Extract from ABC NewsExclusive by the national reporting team's Mark Willacy
Updated about an hour ago
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Mining giant Adani faces a possible multi-million-dollar fine after sediment water eight times above authorised levels was discharged from the Abbot Point coal terminal last month, the ABC can reveal.
- Coal-laden water passed through monitoring location adjacent to Great Barrier Reef World Heritage area
- Water was discharged from Adani's Abbot Point coal terminal
- Environment Department said Adani advised it of
"non-compliant" release of site water
But sources have told the ABC coal-laden water, exceeding authorised limits, passed through a monitoring location at the terminal called W2.
W2 is situated on the northern marine side of the terminal, adjacent to the Great Barrier Reef World Heritage area.
The Environment Department confirmed Adani advised it of a "non-compliant release" of site water.
"The TEL authorised total suspended solids releases of up to 100 milligrams per litre," Environment Department director-general Jim Reeves said.
"However, Adani Abbot Point Bulkcoal provided a report to EHP [the department] on 24 April advising it had a water discharge on 30 March from a licensed point on the northern side of the terminal, containing 806mg/L of sediment."
The department says it will consider compliance action against the company over the release.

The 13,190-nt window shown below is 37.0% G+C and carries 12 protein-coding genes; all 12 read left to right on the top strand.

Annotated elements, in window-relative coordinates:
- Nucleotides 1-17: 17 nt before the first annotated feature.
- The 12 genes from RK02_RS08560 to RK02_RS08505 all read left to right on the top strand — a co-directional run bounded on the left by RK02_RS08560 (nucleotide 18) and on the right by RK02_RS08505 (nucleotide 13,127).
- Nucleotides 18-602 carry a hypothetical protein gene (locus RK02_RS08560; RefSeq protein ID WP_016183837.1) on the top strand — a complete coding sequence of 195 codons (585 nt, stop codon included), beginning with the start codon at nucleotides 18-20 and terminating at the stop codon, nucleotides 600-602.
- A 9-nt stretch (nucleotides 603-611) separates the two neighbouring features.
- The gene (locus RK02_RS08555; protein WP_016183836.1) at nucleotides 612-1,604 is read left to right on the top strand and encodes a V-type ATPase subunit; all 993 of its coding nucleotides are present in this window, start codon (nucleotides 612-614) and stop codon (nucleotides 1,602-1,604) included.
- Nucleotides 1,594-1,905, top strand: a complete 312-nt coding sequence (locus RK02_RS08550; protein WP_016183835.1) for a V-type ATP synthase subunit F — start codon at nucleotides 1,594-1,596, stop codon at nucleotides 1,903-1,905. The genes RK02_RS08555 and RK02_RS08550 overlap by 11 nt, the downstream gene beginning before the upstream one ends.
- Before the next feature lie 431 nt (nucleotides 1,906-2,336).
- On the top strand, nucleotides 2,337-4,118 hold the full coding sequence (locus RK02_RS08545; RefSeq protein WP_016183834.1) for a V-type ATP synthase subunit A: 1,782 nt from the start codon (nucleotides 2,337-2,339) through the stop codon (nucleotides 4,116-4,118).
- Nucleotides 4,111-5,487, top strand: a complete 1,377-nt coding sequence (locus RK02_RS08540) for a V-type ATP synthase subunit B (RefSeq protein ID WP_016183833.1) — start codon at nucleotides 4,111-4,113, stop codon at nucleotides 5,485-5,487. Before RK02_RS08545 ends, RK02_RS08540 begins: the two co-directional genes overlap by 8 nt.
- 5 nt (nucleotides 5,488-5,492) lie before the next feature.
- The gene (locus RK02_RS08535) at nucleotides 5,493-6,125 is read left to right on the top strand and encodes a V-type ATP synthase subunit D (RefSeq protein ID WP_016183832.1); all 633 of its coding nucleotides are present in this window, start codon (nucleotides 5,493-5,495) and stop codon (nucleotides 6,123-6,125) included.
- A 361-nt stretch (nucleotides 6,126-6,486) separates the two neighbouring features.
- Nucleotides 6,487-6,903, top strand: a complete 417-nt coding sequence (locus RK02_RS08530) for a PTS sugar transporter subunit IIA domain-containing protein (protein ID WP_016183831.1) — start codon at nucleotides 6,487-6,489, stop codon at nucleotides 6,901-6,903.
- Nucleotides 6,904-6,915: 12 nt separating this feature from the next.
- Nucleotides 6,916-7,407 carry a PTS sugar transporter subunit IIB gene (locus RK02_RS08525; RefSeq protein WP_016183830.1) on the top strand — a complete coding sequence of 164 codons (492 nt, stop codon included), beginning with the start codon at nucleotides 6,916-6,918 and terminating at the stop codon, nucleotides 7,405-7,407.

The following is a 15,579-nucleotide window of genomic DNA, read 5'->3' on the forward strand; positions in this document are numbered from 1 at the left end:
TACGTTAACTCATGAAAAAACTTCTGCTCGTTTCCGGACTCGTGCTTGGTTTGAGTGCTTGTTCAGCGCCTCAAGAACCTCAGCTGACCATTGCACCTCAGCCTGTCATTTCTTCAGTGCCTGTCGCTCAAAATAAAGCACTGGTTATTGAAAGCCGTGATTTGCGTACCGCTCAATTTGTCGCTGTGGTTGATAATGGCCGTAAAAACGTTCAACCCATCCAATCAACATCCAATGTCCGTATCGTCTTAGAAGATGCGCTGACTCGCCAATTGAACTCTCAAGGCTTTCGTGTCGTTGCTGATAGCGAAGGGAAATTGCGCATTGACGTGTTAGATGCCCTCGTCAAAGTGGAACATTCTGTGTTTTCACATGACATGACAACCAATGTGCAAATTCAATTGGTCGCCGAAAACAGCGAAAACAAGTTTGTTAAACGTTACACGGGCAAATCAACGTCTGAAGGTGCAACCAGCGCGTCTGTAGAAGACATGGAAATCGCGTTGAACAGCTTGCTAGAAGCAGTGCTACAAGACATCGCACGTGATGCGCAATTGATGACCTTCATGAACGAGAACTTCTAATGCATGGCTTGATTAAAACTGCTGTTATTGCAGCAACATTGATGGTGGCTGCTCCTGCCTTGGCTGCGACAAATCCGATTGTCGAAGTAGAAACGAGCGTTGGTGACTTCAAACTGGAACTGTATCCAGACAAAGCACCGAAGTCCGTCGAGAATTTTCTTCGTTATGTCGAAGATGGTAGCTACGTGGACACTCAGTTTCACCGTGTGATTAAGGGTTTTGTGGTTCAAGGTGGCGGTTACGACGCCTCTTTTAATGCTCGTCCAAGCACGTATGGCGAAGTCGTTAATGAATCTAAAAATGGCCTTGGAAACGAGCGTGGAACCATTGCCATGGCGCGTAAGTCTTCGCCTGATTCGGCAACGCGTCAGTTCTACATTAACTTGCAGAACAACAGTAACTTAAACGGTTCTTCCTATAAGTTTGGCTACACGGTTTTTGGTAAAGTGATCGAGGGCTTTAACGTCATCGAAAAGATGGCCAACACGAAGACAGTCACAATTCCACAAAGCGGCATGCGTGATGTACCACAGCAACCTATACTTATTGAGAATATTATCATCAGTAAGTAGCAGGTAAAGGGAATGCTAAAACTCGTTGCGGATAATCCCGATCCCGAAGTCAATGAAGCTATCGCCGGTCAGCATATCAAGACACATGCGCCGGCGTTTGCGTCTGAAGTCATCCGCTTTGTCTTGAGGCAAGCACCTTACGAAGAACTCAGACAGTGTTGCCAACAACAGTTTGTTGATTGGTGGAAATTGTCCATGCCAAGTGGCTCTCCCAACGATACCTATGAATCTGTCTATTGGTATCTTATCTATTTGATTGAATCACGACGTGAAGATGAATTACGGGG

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"There are serious penalties for corporations whose non-compliance with their environmental authorities or temporary emissions licences causes environmental harm, including fines of up to $3.8 million if the non-compliance was wilful, or $2.7 million if the non-compliance was unintentional," Mr Reeves said."Even with a licence to pollute in its back pocket, Adani has still managed to exceed the permitted discharge of contaminants by 800 per cent," the Mackay Conservation Group's Peter MacCallum said."This is one more sign Adani's mine should not proceed."Mr Reeves said Adani told the department none of the site water reached the marine environment or the adjoining Caley Valley wetlands, which is home to 40,000 shore birds.Last month, a spokesman for Adani said the company believed it had acted, "within the requirements of the temporary emissions licence", a position backed at the time by the department.Queensland Resources Council chief executive Ian Macfarlane accused the ABC and Fairfax of rolling out "fake news" over claims by conservationists contaminants had been released from the Abbot Point terminal.The Environment Department is conducting its own investigation into the possible release of contaminants from Abbot Point, with samples sent to a laboratory for testing.The department was provided aerial imagery suggesting, "there was sediment-laden water flowing from the port into the [Caley Valley wetland].""EHP will prepare a full report on its investigations which will provide the basis for decisions on what, if any, compliance action will occur," the department said.